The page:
It didn't. Then the shipper promised Friday. Then Sunday. And so on.
Thought: The car will NEVER arrive.
What happened: car arrived. Duration of problem: Eight days.
2) Painting our house: The painters taped plastic sheets around all the windows to protect them from the next day's spraying.
But then it rained, and the painters didn't return. Then it was sunny, and the painters didn't return. Apparently, they'd decided, "Why paint the house—we'll just shrink-wrap it."
Thought: Soon, we won't be able to breathe.
What happened: painters returned. Duration: One week.
3) Hurricane Earl: My wife and I were at an inn on Martha's Vineyard. Earl, meanwhile, was in N. Carolina, visiting the Outer Banks. Everyone on the Vineyard was talking about the approaching disaster.
"Sometimes," the innkeeper said, "the ferry shuts down for days. No one leaves the island."
Thought: We're trapped!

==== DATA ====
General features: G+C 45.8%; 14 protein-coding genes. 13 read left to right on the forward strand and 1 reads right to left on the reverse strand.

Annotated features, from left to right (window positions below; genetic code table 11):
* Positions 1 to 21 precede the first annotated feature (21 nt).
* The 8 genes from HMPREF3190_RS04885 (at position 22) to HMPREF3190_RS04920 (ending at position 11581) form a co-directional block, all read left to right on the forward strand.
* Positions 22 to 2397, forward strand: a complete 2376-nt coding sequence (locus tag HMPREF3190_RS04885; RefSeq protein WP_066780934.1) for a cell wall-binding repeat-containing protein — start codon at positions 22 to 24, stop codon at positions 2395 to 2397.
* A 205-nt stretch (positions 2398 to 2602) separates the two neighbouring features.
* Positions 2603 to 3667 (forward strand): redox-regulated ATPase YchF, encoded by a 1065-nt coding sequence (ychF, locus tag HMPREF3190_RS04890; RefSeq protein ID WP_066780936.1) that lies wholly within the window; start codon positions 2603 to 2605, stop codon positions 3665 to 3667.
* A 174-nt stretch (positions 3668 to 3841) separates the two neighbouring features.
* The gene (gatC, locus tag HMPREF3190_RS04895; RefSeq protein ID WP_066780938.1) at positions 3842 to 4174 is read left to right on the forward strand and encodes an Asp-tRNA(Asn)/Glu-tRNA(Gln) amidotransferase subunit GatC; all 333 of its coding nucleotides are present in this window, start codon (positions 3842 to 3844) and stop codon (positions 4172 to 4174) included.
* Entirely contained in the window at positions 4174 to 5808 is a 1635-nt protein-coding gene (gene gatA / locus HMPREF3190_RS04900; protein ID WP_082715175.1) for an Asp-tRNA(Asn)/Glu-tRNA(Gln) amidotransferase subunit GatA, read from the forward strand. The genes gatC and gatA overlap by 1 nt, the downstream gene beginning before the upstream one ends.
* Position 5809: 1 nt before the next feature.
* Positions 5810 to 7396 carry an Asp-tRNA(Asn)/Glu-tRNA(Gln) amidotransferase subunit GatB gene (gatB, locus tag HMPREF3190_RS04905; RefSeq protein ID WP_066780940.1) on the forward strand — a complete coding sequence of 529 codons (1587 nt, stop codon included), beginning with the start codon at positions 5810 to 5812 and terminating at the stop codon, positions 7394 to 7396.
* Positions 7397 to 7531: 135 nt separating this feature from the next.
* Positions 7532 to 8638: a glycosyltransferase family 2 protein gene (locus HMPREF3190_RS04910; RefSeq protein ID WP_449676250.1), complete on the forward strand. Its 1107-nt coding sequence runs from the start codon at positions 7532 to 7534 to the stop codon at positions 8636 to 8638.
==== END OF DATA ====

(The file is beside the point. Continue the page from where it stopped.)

What happened: Earl came and went. So did we. Duration: 24 hours.
Tip: Timestamp your problems. How long are they, really? If you're fortunate, most have a short duration.
And if you keep reminding yourself of that, you'll (hopefully) have a long duration.
Consultant, author, speaker, and founder of express potential® (www.expresspotential.com), Paul Hellman has worked with CEOs, executives, and managers at leading companies for over 25 years to improve performance and productivity at work. His latest book is “Naked at Work: How to Stay Sane When Your Job Drives You Crazy,” and his columns have appeared in the Wall Street Journal, New York Times, Washington Post and other leading papers.
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